Organizing and registering any type of fund is a complicated process, and can be costly. Deciding the best structure to meet your needs is the first order of business. After determining the best structure, our approach is to leverage the experience of the Nottingham team to assist with the drafting and document filings to keep the legal costs as low as possible without comprising quality. There is a happy medium combination, and we know how to help you strike that balance.
The key issues in fund accounting are accuracy, access to securities prices in a timely manner, and making available the information tools needed by the portfolio investment advisor. Nottingham has spared little expense in licensing industry standard software combined with in-house technology team enhancements. Systems are constantly being tweaked to meet each client’s specific needs, and clients have access to all data through our online reporting portal.
Twenty years ago the materials to be reviewed at a fund board meeting may have been an inch thick. Today the agenda, reports, filings and resolutions require multiple tabs and board meetings often last most of the day. There is both art and science to shepherding the compliance officer process and working with the boards and outside legal counsel and fund auditors. Nottingham’s team of fund administrators excels in quarterbacking relationships, communication, and organization.
Investment funds are built to serve the needs of the underlying shareholders. Keeping those shareholders informed and their records accurate, both general information and important tax filings, is a critical part of the process. While a transfer agent doing its job might never get a second thought, if something goes wrong, or the investor is put on hold for several minutes, or a requested address or beneficiary change is not made, a client may vote with her feet and go elsewhere. Nottingham's team views our role as an extension and public face of the investment advisor, and treats your clients as we would want to be treated.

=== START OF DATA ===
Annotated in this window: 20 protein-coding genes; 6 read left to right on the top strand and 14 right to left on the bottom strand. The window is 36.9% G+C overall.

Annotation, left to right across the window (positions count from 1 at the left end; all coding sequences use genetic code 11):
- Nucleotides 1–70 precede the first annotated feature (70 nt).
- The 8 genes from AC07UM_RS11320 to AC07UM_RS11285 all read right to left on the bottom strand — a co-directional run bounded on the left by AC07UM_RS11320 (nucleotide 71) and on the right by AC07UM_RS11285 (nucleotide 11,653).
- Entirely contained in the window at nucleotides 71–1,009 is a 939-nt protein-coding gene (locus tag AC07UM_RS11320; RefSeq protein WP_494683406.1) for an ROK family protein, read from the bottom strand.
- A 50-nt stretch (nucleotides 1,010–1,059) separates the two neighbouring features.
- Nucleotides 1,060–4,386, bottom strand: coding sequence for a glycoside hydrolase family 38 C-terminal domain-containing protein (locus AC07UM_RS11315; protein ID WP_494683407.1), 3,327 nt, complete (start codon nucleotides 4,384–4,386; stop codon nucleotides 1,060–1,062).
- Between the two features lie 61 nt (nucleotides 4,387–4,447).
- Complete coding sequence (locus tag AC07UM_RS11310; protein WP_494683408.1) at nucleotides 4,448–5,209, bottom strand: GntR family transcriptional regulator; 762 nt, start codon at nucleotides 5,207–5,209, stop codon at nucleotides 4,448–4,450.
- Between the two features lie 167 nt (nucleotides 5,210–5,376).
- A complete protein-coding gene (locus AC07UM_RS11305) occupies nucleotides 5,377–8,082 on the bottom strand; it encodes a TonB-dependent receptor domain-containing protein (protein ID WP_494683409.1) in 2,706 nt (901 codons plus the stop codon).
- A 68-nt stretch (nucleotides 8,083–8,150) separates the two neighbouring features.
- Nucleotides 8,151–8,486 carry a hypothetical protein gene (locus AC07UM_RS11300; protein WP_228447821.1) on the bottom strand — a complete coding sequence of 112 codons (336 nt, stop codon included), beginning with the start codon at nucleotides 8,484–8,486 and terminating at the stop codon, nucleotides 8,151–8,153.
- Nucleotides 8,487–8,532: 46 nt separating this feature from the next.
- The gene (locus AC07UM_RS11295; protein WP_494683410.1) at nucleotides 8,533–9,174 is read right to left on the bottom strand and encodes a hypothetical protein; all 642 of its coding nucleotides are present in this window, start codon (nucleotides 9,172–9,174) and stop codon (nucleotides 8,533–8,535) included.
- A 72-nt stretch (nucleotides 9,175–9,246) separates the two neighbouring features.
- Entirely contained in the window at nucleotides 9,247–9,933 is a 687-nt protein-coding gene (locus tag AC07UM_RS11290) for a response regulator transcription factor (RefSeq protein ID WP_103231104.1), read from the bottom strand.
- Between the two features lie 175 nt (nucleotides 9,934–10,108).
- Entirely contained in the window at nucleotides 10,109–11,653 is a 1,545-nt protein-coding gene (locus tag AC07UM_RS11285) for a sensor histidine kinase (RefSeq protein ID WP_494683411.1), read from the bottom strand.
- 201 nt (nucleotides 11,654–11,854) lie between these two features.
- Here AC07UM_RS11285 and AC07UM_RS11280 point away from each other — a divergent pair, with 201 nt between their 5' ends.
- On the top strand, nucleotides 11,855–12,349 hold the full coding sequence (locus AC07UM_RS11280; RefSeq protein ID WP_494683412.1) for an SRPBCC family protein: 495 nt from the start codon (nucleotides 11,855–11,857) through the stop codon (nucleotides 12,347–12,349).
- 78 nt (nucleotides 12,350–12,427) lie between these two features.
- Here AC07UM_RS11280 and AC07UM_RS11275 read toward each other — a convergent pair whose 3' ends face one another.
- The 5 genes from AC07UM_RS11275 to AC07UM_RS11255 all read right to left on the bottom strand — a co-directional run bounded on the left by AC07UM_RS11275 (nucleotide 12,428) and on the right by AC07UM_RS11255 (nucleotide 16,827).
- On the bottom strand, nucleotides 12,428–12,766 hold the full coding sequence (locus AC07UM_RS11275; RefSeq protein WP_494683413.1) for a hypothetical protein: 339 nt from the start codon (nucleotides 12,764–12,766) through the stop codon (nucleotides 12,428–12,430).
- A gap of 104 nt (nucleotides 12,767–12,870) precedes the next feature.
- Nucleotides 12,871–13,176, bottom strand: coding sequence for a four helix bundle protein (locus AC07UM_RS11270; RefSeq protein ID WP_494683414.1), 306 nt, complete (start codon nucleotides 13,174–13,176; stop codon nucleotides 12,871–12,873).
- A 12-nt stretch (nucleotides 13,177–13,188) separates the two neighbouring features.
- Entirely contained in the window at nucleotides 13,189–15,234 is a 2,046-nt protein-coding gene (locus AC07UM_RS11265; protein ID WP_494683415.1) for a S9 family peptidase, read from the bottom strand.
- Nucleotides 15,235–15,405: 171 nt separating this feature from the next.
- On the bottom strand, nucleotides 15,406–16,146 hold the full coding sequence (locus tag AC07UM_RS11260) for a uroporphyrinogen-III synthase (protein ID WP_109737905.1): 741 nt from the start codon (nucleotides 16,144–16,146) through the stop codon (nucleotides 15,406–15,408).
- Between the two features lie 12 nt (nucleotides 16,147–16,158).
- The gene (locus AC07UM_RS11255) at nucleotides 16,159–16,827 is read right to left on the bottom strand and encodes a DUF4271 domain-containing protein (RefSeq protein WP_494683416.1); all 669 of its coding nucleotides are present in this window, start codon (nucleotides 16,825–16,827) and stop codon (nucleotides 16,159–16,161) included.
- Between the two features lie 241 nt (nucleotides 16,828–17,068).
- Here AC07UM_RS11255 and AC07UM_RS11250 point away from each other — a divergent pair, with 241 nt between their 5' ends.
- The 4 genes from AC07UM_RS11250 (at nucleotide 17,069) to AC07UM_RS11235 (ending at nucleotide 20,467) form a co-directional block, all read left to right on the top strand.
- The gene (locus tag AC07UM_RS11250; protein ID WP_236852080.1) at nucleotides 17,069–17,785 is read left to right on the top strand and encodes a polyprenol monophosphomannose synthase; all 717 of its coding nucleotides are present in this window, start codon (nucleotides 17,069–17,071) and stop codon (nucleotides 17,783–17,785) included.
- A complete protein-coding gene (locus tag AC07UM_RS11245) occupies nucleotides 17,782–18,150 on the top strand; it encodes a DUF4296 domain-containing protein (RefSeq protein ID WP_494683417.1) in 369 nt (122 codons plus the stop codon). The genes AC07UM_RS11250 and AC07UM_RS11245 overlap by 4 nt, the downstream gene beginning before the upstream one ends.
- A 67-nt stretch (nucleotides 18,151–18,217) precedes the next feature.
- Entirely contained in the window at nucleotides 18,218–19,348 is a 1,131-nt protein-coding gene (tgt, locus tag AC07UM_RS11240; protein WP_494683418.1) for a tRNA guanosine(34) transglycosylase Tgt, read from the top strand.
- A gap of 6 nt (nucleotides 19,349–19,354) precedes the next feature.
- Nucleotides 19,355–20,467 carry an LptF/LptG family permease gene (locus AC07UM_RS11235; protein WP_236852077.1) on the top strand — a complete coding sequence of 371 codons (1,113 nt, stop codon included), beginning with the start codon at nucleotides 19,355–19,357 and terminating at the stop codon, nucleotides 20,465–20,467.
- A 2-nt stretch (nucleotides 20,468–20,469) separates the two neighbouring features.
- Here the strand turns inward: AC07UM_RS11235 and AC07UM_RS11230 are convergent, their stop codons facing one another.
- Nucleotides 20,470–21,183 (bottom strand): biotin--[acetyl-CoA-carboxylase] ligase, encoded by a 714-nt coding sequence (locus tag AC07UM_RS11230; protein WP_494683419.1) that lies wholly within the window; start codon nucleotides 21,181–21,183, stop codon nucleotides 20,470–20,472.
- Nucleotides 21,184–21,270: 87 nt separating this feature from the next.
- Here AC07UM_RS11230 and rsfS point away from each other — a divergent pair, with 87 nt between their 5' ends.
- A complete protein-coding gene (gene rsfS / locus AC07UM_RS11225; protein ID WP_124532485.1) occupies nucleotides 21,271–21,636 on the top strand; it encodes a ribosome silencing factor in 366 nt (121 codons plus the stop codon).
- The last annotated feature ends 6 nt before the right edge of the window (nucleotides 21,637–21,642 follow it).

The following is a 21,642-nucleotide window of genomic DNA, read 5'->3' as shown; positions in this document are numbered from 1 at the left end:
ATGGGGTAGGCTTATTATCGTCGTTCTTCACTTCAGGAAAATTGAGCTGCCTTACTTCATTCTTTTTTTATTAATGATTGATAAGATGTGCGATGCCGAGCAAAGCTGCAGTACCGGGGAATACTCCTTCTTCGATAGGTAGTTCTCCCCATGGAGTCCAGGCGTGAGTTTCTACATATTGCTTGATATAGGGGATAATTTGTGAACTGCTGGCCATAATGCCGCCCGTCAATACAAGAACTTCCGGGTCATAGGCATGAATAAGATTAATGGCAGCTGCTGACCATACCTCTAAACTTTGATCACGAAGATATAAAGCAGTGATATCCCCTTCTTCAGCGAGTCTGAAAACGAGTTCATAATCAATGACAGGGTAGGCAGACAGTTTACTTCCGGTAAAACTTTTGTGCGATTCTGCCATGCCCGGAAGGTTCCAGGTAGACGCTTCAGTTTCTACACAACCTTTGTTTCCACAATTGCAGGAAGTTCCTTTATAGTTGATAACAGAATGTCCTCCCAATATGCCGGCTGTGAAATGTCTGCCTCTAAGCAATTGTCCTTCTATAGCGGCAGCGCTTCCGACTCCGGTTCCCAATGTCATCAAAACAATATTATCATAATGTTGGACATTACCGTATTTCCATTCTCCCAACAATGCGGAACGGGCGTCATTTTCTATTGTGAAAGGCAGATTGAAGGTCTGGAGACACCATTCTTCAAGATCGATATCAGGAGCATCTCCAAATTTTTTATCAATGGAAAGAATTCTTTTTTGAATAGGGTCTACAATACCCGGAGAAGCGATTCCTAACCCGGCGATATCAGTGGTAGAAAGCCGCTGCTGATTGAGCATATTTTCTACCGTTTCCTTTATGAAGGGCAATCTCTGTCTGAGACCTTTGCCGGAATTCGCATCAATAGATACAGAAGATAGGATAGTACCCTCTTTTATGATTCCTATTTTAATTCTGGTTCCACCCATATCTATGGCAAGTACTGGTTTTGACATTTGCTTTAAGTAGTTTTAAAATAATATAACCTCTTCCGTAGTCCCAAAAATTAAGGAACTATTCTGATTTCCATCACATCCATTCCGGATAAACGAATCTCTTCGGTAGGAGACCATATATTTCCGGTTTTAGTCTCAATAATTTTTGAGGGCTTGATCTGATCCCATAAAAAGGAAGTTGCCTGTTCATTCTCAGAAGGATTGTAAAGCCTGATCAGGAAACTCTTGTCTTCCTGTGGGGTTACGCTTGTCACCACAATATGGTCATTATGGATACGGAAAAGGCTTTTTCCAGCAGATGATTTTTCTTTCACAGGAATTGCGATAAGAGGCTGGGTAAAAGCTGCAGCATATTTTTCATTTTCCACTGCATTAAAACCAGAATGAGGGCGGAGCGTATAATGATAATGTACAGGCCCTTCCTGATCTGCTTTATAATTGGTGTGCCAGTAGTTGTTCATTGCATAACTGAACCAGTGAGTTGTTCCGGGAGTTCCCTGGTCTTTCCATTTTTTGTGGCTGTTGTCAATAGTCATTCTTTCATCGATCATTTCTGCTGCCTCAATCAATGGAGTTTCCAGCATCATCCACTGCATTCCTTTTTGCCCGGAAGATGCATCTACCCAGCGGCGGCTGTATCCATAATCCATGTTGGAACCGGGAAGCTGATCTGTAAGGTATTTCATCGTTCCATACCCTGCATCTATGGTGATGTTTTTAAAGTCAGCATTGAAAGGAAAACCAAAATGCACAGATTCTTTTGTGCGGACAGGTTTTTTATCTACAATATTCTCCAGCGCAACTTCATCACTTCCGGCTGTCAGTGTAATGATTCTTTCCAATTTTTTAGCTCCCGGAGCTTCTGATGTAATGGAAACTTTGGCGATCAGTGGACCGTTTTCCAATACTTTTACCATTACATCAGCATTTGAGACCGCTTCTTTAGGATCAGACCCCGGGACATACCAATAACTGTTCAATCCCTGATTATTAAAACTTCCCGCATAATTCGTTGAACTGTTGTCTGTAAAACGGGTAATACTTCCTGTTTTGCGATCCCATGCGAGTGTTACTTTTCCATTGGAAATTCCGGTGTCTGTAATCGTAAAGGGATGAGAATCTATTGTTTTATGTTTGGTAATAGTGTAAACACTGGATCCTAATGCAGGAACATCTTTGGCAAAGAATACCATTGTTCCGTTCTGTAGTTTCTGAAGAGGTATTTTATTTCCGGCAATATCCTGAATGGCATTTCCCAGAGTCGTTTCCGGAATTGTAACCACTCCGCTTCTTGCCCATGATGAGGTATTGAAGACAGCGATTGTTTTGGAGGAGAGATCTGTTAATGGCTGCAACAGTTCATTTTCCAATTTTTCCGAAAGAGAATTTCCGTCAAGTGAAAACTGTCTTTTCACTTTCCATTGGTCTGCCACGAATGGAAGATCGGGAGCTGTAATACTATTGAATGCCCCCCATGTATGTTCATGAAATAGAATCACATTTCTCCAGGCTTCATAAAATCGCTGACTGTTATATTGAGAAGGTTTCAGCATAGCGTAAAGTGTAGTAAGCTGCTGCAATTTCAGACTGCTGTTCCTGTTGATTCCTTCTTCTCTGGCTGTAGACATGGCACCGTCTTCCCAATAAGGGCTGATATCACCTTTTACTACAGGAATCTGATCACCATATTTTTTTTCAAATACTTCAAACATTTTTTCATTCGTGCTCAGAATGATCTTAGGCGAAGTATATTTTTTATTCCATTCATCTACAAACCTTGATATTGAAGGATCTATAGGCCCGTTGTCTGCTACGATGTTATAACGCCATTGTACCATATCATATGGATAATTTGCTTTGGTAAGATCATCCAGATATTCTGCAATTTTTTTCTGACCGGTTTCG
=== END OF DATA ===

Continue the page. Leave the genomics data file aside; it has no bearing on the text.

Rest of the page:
If you ask “what is the difference in fund accounting and portfolio accounting," you have raised a good point. Fund accounting in our definition typically results in a net asset value. Portfolio accounting is more akin to partnership accounting, where each investor owns a percentage of the portfolio rather than shares in the fund. This is a subtle, but not insignificant, difference. Nottingham is one of the few fund administrators that has significant experience and comfort in dealing with both types of structures, and our systems and processes are built accordingly.
Nottingham is a Partner, Not a Vendor
Over the years in testimonials, short emails of thanks and in just conversation at the end of a project, Nottingham clients refer to the attitude that we bring to the table. An attitude where a rising tide floats all boats, and the wind blowing all the water out of the harbor affects all.